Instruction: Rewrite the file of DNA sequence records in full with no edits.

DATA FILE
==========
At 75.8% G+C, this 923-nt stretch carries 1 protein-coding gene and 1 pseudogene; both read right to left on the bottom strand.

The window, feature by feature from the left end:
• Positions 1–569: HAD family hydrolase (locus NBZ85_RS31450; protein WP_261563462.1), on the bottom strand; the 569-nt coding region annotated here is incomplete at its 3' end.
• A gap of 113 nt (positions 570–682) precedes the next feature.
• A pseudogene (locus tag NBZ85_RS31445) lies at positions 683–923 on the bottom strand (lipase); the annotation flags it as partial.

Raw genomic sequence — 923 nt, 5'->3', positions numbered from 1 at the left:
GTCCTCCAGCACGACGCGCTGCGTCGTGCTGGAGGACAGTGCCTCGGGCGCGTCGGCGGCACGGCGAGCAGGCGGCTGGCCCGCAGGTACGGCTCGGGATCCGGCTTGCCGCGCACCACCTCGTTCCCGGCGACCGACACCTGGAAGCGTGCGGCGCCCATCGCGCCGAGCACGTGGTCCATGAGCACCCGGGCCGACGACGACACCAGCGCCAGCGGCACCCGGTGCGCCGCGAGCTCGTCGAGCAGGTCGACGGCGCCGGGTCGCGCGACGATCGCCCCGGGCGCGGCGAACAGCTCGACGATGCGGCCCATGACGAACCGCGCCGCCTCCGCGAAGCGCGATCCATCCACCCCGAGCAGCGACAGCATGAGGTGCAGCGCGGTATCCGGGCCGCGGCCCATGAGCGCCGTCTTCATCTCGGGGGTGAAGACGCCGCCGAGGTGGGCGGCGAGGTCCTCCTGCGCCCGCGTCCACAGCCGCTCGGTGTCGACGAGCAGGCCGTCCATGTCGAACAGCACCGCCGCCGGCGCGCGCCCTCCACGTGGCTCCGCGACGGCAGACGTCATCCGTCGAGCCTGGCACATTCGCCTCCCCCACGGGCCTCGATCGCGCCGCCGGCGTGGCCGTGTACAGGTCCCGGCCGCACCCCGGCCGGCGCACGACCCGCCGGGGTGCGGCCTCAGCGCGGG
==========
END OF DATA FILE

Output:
At 75.8% G+C, this 923-nt stretch carries 1 protein-coding gene and 1 pseudogene; both read right to left on the bottom strand.

The window, feature by feature from the left end:
• Positions 1–569: HAD family hydrolase (locus NBZ85_RS31450; protein WP_261563462.1), on the bottom strand; the 569-nt coding region annotated here is incomplete at its 3' end.
• A gap of 113 nt (positions 570–682) precedes the next feature.
• A pseudogene (locus tag NBZ85_RS31445) lies at positions 683–923 on the bottom strand (lipase); the annotation flags it as partial.

Raw genomic sequence — 923 nt, 5'->3', positions numbered from 1 at the left:
GTCCTCCAGCACGACGCGCTGCGTCGTGCTGGAGGACAGTGCCTCGGGCGCGTCGGCGGCACGGCGAGCAGGCGGCTGGCCCGCAGGTACGGCTCGGGATCCGGCTTGCCGCGCACCACCTCGTTCCCGGCGACCGACACCTGGAAGCGTGCGGCGCCCATCGCGCCGAGCACGTGGTCCATGAGCACCCGGGCCGACGACGACACCAGCGCCAGCGGCACCCGGTGCGCCGCGAGCTCGTCGAGCAGGTCGACGGCGCCGGGTCGCGCGACGATCGCCCCGGGCGCGGCGAACAGCTCGACGATGCGGCCCATGACGAACCGCGCCGCCTCCGCGAAGCGCGATCCATCCACCCCGAGCAGCGACAGCATGAGGTGCAGCGCGGTATCCGGGCCGCGGCCCATGAGCGCCGTCTTCATCTCGGGGGTGAAGACGCCGCCGAGGTGGGCGGCGAGGTCCTCCTGCGCCCGCGTCCACAGCCGCTCGGTGTCGACGAGCAGGCCGTCCATGTCGAACAGCACCGCCGCCGGCGCGCGCCCTCCACGTGGCTCCGCGACGGCAGACGTCATCCGTCGAGCCTGGCACATTCGCCTCCCCCACGGGCCTCGATCGCGCCGCCGGCGTGGCCGTGTACAGGTCCCGGCCGCACCCCGGCCGGCGCACGACCCGCCGGGGTGCGGCCTCAGCGCGGG